Jefferson F. Canon and Catherine Rozell were joined in marriage April 5, 1867, and they have seven children; Mary J, Henry A., Libbie, Nellie, Frankie, Dora and Joe Jefferson. The father of Mrs. Canon was born in Brooklyn, New York and was of French descent.
From a reprint from the Wisconsin Historical Society:
J. F.. Canon, Clerk of Clark County, Neillsville. Born in New York, March 6, 1843; in 1849 came to Walworth Co., Wis.; in 1852 returned to their old home, where his father died. The family of mother, six boys and one girl, moved to Waushara Co., Wisconsin, Oct 14, 1871, and in the town of Plainfield he learned the trade of Blacksmithing. He built two shops; moved in 1869, to Exira, Audubon Co., Iowa, put up a shop, but on account of his brothers J.D.s health , returned. His brother died Sept. 14, 1870. Mr. C. then came to Neillsville, October 14, 187 1, and went to work at his trade; in the Winter of 1872 he kept a logging -camp with his brot her; in the Winter of 1873-74, he was foreman in the camp, and farmed his place in the summer . In July, 1864, he kept books for George l. Lloyd, and was elected County Clerk on January 1 , 1875, and now holds it. In April 5, 1867, he married Miss Kate C. Rozell of Wash River Coun ty. They have five children Jimmie, Henry, Libbie, Nellie and Frankie. He also has the position of chairman of the Town Board of Supervisors. (The end)
In the 19th century pioneers and entrepreneurs were drawn west by the prospects of success and a better life. The following description of the Pacific Northwest extolls its riches and endless potential:
Washington Territory has 20,000,000 acres of timber, 10,000,000 acres of prairie and 5,000,000 rich alluvial bottom open for settlement. Washington Territory has unequaled climate for comfort and healthfulness. Average temperature: Spring, 50 deg.; Summer, 69 deg., Fall, 52 deg.; Winter, 36 deg. Rate of mortality, 1 in 228. Exports of the Territory are lumber, hoop-poles, coal, wheat, flour, barley, oats, hops, fruit, horned cattle, horses, sheep, hides, wool, furs, and fish. Over 500 species of flowering plants indigenous to the Territory. Fish plentiful in its waters. It has the finest harbors in the world. It is profusely watered by rivers. Twenty navigable rivers. It has good schools and school laws, and churches of all denominations. Washington Territory wants industrious men and women, no room for loafers. (West shore, March 1878, p.109)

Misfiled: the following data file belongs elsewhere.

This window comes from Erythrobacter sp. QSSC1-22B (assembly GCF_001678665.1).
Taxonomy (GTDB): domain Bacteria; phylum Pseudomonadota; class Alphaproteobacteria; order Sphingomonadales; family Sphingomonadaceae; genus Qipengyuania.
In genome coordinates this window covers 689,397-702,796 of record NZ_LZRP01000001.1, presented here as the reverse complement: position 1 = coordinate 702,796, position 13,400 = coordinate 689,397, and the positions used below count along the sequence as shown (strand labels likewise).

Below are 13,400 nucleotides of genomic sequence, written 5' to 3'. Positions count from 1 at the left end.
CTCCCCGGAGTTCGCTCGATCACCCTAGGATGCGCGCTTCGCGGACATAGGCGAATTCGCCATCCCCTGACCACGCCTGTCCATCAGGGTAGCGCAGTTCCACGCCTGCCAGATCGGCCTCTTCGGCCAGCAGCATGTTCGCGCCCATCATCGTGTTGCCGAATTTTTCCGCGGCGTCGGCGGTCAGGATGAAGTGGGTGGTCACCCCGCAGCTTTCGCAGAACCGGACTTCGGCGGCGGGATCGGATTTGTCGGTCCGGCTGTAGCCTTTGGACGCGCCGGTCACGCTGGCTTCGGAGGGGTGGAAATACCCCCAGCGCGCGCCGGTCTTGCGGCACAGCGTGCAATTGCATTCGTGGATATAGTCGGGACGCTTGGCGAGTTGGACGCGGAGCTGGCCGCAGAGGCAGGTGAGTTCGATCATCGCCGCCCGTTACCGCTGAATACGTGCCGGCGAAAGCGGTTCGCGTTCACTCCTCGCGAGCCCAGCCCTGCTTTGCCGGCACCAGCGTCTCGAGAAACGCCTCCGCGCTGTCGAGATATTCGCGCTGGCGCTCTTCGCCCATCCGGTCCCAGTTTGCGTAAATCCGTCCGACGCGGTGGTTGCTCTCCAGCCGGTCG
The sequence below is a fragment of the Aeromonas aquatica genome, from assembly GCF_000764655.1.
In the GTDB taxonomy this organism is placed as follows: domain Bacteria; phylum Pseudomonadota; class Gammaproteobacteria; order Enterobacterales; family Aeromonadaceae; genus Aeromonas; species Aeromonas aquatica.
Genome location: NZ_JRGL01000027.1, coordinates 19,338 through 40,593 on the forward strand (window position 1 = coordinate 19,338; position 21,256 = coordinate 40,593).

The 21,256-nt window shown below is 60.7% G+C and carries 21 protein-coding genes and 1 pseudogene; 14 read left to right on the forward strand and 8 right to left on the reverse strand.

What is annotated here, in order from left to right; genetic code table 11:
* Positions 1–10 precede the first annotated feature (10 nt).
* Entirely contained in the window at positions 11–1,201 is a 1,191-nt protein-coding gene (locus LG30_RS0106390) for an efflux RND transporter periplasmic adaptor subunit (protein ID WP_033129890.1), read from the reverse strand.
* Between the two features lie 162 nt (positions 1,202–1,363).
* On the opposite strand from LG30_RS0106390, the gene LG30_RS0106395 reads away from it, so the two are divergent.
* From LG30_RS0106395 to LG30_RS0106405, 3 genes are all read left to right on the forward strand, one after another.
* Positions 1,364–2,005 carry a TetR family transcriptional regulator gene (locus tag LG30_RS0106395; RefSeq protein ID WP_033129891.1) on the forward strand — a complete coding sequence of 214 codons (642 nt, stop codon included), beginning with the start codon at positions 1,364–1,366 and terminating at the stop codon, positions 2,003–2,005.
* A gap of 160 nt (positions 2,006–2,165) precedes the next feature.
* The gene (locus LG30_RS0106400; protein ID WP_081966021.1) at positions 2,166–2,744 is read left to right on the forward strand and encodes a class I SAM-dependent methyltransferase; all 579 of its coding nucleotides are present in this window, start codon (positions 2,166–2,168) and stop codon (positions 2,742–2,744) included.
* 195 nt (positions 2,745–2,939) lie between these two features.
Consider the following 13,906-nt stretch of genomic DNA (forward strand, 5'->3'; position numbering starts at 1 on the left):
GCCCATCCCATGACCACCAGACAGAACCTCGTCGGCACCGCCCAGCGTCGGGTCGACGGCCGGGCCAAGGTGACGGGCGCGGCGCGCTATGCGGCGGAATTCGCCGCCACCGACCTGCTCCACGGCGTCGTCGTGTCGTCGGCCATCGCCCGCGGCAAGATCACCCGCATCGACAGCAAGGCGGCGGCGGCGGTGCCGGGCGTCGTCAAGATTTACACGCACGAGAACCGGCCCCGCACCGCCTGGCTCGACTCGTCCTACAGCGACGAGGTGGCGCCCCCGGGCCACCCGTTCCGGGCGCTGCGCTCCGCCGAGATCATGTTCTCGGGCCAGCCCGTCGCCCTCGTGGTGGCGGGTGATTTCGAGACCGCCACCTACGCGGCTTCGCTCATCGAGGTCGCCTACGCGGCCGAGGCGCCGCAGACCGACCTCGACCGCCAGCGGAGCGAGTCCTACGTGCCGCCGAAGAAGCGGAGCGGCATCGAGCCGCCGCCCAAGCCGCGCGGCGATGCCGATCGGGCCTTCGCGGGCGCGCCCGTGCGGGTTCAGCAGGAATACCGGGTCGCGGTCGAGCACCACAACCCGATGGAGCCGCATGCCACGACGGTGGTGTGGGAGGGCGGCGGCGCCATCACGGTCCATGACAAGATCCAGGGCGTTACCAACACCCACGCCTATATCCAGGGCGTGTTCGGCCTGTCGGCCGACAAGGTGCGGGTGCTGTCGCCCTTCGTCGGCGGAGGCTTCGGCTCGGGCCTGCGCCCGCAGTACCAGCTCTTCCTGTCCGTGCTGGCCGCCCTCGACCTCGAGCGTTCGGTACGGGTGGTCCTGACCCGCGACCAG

By the 1900 Census of Tenino, Thurston County, Washington, Jeff was a farmer. He would have moved to Washington after his last child was born in 1881, and after he filed for a government pension in 1871. He remained in Tenino until his death in 1915.
Jeffery and his wife Catharine would have 7 children all born in Wisconsin. Jefferson claimed 2 homesteads in Thurston, County of Olympia, Washington, between October 25, 1897 and May 2, 1898. On July 18,1898 in Pacific, Vancouver, Washington he homesteaded another acreage. In his later years he lived with his son Henry Arthur Canon.
Henry Canon (1815 - 1855)
Catherine Schermerhorn Canon (1821 - 1877)
Catherine C Rozell Canon (1843 - 1908)*
John Roger Cannon (1839 - 1918)*
Mary Lucinda Canon Schuster (1841 - 1920)*
Jefferson Franklin Canon (1843 - 1915)
Solomon Royce Canon (1845 - 1928)*
James Knox Polk Canon (1846 - 1908)*
William Henry Canon (1848 - 1935)*
Jacob B. Canon (1851 - 1870)*
Forest Grove Cemetery
Created by: Frances Cannon Hays
Record added: Jul 11, 2009
Find A Grave Memorial# 39337954
Wisconsin 6th Infantry Co H|
Added: Feb. 21, 2011